Many of these anxieties and fears exist, and some of the prayers remain unanswered from a human perspective. Yet, so many prayers have been answered, fears and anxieties have been cast away, and newfound joy and peace has filled my heart. And to have written records of this journey in chronological form is just remarkable. I journaled quite intensely for a number of years while I was in uni and I have a library of those books. And now I get to look back at them to see my prayers for my family who were serving in Malaysia, my prayers about my relationship with Sherilyn and the eager hope I had that she could be my wife, and my concerns about ministry and life. There is something so profound about being able to look and think back upon these things and just give thanks to the Lord for what He has done. Perhaps this could be an antidote to the human tendency towards forgetfulness, because if we examine our hearts carefully, the Israelites of the Old Testament weren’t the only ones who kept forgetting the Lord’s faithfulness – we do too. So perhaps it’d be wise for us to devise and adopt certain strategies that will guard our hearts from grumbling, and this may be one of them.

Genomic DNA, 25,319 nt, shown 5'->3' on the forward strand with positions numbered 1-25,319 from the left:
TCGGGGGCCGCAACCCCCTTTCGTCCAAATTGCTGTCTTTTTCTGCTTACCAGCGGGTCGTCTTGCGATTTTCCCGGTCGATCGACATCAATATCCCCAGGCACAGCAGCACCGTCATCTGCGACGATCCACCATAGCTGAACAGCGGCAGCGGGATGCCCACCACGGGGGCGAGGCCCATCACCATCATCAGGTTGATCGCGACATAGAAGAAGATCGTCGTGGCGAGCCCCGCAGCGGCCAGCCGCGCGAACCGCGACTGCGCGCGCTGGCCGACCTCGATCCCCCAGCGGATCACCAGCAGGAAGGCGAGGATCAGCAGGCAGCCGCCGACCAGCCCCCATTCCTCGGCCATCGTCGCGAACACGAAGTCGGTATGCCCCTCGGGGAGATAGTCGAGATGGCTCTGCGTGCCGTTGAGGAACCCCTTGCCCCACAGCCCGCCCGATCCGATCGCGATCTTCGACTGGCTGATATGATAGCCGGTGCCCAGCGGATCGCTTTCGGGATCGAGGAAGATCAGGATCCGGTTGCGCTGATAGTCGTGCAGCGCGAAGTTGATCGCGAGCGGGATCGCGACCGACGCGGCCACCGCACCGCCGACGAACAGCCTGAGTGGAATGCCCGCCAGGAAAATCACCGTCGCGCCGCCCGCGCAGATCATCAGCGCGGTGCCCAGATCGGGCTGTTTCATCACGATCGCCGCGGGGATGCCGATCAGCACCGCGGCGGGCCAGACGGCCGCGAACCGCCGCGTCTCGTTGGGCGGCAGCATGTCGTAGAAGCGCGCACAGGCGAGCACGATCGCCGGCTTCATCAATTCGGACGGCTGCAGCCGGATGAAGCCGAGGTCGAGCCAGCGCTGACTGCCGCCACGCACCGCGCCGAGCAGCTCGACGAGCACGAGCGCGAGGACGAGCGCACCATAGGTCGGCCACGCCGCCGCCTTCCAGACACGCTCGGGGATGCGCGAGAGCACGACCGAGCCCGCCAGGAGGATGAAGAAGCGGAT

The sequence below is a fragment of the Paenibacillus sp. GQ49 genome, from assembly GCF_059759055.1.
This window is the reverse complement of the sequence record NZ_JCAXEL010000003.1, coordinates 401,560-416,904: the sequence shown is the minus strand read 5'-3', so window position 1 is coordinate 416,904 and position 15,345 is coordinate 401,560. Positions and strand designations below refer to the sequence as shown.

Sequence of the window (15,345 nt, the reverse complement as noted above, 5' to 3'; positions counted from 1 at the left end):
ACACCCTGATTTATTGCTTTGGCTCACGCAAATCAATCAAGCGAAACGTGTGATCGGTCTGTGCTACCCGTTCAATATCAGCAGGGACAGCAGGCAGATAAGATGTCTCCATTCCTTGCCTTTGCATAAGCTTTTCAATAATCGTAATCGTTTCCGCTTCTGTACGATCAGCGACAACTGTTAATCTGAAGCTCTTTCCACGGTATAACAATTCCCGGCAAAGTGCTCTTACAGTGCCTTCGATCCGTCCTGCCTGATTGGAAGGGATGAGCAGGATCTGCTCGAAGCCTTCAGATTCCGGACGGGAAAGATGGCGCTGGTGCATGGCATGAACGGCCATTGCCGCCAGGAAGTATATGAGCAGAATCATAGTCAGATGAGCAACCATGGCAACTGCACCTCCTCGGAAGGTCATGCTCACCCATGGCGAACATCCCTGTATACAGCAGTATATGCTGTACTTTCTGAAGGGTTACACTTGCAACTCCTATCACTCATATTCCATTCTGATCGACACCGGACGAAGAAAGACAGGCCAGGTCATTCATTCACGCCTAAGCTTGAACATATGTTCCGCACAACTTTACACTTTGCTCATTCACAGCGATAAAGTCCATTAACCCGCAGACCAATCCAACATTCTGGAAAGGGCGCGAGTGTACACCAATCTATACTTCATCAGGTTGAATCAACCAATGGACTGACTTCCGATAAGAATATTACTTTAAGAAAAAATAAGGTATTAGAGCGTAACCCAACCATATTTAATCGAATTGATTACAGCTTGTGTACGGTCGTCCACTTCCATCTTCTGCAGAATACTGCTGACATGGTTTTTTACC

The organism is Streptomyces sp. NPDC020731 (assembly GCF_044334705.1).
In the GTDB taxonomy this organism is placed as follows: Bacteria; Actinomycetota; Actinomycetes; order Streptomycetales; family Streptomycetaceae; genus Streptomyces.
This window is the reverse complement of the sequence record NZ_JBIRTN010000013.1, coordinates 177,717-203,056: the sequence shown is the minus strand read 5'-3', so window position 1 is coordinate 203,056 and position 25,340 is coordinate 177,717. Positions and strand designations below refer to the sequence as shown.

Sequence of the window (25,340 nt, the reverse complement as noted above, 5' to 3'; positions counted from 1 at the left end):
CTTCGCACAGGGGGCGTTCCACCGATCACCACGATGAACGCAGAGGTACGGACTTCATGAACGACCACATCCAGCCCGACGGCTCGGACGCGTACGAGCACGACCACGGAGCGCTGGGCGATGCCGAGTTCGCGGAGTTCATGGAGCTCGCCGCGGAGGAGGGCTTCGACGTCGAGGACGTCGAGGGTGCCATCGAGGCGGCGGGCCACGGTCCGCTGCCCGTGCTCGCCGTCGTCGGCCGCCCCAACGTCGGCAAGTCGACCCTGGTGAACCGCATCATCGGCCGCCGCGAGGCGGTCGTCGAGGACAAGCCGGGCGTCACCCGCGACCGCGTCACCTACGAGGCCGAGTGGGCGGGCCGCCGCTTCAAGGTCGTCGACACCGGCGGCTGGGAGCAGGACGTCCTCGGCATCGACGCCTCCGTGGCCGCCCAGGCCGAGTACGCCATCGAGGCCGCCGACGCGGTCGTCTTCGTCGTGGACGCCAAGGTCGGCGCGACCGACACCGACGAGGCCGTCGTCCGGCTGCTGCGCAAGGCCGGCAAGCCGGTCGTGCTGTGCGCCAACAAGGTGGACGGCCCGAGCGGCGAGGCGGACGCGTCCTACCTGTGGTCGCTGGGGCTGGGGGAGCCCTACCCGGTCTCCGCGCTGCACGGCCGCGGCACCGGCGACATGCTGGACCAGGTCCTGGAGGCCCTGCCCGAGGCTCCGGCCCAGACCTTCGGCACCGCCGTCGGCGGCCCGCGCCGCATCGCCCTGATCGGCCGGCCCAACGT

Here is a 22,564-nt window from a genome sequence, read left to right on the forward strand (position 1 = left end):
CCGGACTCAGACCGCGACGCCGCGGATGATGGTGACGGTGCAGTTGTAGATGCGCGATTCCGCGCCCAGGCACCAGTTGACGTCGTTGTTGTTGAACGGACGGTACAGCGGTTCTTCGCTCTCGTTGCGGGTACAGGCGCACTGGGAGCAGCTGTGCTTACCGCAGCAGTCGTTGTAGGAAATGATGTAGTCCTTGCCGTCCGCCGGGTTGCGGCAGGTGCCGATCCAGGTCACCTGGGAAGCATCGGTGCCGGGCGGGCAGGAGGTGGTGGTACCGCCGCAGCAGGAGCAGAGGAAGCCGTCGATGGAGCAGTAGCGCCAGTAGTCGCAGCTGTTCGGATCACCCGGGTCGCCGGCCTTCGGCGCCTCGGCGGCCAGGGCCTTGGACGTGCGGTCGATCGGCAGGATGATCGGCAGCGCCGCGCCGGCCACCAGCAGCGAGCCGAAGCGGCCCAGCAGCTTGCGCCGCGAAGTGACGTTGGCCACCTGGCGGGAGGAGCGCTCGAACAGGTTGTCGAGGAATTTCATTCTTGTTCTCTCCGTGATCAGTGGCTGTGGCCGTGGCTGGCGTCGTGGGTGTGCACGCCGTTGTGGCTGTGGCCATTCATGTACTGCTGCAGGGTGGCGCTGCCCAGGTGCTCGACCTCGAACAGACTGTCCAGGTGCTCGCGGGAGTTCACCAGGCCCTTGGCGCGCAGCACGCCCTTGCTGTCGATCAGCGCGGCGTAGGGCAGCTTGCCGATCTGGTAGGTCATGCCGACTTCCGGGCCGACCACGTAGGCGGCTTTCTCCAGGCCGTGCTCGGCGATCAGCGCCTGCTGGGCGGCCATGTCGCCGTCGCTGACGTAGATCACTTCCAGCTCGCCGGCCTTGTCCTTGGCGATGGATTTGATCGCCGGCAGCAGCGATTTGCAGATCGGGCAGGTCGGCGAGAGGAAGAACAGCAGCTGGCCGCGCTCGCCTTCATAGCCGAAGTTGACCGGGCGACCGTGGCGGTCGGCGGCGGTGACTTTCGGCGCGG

As such, you may completely disagree with my proposal and that’s fine. What works for me in this area may not work for you, and praise God for this especially since Scripture does not give us a ’10 step to Personal Devotion’ guide. I’m just conscious that this may aid some of you, and it would bring me great joy to see a generation of people seeing spending time with God through Word and prayer each day as a delight.